- The Washington Times - Monday, February 12, 2001

For those in search of a mob scene, the National Museum of Women in the Arts was the place to find it Saturday night. Even those who came by limousine and it seemed as if half the guests did couldn't be sure they would get into Michael Jordan's Sweet XVI Party, hosted by his Hidden Beach record company, without an hour-long wait.

Stars from the music, entertainment and sports worlds, drawn by the big NBA weekend and the promise of All-Star hype, crammed the party, though strictly from within the confines of various roped-off VIP areas. Among them: Redskins defensive end Bruce Smith and actors Chi McBride of Fox's "Boston Public," Steve Harris (ABC's "The Practice") Jaleel White, the erstwhile Urkel from "Family Matters," and "ER"'s laconic doctor, Eriq La Salle.

Mike Phillips, a Hidden Beach label protege, kept things moving with his saxophone skills as he wove his way through the revelers on the dance floor. The crowd itself, of course, was the main event, and there were fashion statements galore. Some worked the scene in expensive black leather ensembles; others wore peerlessly tailored suits. Hats were big too, from knit numbers to Sinatra-style fedoras.

Michael Beach, the star of NBC's "Third Watch," said he was elated to be attending his first NBA All-Star weekend, although he bemoaned the lack of star power for the game. (Shaquille O'Neal, Alonzo Mourning and several other prime-time talents were waylaid by injuries.)

"All the centers are out," he said, "but I'm looking forward to it anyway."

Former heavyweight champ and perennial bad news generator Mike Tyson stopped by for about a round's worth of back slapping and picture taking. At first, the ex-champ looked befuddled by the adulation, but then he quickly regained his composure and made nice with his fans.

His Airness, who used the event to unveil the latest edition of his Air Jordan sneakers, was hardly to be seen throughout much of the night. He arrived late, was whisked to a VIP room for a few minutes, then left.

Which was just as well, since no one was supposed to approach him anyway.

"Don't even think about trying to talk to him," one of his handlers said.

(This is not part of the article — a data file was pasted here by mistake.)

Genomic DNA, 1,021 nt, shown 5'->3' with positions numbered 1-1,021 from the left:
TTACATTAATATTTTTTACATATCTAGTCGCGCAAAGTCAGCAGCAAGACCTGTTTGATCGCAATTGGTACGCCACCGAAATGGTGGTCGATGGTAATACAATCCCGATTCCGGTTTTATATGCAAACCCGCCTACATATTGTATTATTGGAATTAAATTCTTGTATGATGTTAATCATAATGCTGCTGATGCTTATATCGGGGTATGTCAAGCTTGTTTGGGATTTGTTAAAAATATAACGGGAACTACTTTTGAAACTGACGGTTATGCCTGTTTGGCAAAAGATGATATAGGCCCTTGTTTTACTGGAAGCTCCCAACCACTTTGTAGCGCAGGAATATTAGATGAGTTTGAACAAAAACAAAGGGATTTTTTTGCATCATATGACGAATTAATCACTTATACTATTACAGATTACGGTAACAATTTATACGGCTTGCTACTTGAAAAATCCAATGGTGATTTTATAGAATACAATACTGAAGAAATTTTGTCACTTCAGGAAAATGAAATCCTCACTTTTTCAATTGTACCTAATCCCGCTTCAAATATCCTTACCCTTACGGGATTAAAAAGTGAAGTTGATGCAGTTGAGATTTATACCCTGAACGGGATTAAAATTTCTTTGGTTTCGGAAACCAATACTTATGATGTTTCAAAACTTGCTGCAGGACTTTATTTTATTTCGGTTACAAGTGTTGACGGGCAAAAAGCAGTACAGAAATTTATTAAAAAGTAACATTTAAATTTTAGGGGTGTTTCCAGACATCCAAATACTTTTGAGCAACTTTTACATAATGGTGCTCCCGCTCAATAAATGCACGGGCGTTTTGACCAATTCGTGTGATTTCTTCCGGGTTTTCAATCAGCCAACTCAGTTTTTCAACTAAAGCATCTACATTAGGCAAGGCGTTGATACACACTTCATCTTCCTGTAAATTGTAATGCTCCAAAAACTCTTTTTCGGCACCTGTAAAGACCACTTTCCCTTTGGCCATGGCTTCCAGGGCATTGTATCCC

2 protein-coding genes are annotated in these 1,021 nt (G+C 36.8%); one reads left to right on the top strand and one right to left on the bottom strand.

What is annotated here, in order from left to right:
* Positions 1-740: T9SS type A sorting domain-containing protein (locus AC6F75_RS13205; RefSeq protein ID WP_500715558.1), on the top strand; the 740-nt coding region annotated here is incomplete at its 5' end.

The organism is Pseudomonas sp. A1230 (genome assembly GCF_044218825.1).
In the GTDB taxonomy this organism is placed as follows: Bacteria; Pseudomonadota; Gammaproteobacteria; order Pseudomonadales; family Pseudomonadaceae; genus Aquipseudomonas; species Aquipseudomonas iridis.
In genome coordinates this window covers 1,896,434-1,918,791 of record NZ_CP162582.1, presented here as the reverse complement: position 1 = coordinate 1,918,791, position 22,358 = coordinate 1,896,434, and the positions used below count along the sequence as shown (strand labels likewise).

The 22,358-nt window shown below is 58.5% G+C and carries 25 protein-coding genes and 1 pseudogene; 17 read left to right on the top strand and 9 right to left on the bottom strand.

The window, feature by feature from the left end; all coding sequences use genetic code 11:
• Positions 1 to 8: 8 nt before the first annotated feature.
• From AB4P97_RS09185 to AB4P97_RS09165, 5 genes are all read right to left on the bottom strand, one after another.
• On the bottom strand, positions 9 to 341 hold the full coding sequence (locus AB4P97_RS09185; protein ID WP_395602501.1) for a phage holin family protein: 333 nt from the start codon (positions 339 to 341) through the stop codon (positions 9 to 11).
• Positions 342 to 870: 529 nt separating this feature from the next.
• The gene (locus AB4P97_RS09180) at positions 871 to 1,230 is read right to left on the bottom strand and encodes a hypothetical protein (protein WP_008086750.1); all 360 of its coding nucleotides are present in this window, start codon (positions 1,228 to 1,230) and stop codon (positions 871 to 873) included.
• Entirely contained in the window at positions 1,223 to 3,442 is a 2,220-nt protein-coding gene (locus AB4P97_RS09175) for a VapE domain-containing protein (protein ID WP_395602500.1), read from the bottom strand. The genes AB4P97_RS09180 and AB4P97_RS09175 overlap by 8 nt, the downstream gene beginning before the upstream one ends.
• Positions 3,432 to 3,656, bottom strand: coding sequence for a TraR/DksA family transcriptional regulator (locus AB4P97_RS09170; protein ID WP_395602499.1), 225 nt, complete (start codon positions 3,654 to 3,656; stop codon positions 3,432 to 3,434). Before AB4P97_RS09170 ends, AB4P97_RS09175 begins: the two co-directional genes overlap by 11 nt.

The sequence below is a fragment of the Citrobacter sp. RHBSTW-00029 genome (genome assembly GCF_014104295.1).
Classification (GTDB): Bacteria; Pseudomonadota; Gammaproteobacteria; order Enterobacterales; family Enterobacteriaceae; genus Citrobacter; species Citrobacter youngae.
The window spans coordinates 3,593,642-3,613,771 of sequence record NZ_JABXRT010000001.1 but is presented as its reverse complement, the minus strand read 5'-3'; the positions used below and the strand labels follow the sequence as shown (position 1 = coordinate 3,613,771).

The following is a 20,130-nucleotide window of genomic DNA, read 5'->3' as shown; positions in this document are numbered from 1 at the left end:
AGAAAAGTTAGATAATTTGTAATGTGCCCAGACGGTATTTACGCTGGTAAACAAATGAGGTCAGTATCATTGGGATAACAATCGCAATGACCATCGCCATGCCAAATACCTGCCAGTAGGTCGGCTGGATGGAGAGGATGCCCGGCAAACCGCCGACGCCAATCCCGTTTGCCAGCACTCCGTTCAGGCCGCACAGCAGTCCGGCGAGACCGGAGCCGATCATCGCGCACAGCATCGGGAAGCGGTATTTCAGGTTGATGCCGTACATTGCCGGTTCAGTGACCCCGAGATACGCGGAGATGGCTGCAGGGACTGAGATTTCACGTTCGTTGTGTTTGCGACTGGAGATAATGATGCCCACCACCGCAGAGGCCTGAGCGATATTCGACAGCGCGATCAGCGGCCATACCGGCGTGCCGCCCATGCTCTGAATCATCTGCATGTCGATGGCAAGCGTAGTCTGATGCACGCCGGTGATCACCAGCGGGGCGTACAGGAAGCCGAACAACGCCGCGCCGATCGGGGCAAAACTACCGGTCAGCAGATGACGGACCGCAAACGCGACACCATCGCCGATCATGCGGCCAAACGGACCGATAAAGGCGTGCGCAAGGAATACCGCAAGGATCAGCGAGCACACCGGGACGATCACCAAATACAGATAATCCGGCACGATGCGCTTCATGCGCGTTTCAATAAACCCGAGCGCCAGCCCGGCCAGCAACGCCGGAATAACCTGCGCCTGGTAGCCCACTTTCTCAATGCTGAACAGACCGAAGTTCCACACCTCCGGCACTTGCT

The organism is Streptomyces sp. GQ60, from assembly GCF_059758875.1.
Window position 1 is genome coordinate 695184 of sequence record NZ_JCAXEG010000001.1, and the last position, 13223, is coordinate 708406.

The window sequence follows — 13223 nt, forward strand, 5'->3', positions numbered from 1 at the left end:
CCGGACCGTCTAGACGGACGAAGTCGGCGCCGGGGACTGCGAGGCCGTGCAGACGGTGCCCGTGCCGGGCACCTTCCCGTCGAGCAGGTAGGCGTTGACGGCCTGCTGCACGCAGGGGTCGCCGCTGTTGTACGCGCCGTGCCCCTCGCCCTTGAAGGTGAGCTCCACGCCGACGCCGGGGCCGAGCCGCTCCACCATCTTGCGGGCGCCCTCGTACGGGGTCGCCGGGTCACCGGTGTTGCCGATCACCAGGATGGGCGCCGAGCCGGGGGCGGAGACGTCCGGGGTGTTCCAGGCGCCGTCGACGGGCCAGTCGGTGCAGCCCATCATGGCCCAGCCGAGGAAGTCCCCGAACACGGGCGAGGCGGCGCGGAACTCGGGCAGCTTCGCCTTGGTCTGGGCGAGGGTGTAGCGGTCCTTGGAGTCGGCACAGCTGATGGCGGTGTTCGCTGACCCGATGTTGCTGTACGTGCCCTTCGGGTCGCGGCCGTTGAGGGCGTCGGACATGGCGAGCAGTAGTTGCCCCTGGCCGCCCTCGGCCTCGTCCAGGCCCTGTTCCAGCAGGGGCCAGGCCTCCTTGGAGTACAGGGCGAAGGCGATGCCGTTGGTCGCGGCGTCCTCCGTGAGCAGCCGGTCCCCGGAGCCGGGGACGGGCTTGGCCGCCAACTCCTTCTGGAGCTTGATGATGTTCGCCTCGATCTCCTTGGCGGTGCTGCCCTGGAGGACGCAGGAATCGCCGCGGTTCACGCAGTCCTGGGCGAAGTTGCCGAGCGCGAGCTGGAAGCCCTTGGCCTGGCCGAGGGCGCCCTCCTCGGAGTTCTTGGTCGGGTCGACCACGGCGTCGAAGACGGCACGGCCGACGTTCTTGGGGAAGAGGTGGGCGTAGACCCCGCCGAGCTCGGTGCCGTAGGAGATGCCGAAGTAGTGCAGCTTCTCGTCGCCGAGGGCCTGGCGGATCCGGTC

Christian Toto

Champagne flowed freely at Playboy.com's party at Cities in Adams Morgan.

Organizers hyped the first annual "Playboy.com Rock & Roll All Star Bash," promising celebs like Denzel Washington and Cameron Diaz. All were no-shows as of 1:30 a.m. Sunday.

But the crowd, packed into the chic club like sardines, still had fun. Playmates danced for the men paying big bucks to get into the "VIP" area, as the less well-heeled ogled from the behind the velvet ropes.

Mitch Richmond of the Wizards, the only visible NBA player for most of the night, wasn't eager to mug for television cameras or talk to reporters but obliged anyway.

"I'm not supposed to be here," he said. "But it seems like a nice party, a nice atmosphere."

Redskin Doug Brown took some good-natured ribbing from a guest in stride, saying, "Hopefully we'll do better next year."

Peter LaPorte, the District's Emergency Management Agency director, stopped by on his round of parties throughout town before heading back at about midnight to his office at the Reeves building for a final check on how the city was faring.

After checking out clubs on F Street NW, the Jam Session at the MCI Center, Planet Hollywood and a few others, Mr. LaPorte reported, "Traffic was flowing smoothly; people are getting around and having a good time."

The Playmates, all in requisite low-cut dresses or tops, seemed to be enjoying themselves as well.

"We love the NBA," a table of three Playmates and one former bunny shouted in unison.

Nicole Marie Lenz, who was Miss March 2000, was hoping one NBA player in particular would arrive.

"Kobe Bryant take me to him," she said, referring to the Lakers star. I'm sure he wouldn't mind, would he?"

Miss Lenz has visited the District several times, but this weekend was special, she said, because it marked the first time she was over 21 years of age.

The only Hollywood star spotted at the club was Adrian Paul, who played the heroic Highlander in the series of the same name, decapitating villains in a quest to save the world.

Mr. Paul arrived Thursday and did the sight-seeing rounds, including the White House, the Corcoran Gallery of Art, various Smithsonian museums and the Vietnam and Korean War memorials.

"It's been nice to see stuff that is more cultural, Mr. Paul said. "You don't get a lot of that in Los Angeles."

Media and business moguls were in attendance as well.

Party goers chatted up Robert Johnson, the founder of BET who sold the company to Viacom Inc. last year, while Michael Saylor, the billionaire bachelor founder of MicroStrategy Inc., posed for pictures with several attractive women.

Other celebs spotted by guests were Louis Sanders of the Cleveland Browns, Ron Insana of CNBC and former D.C. Mayor Marion Barry.

John Drake


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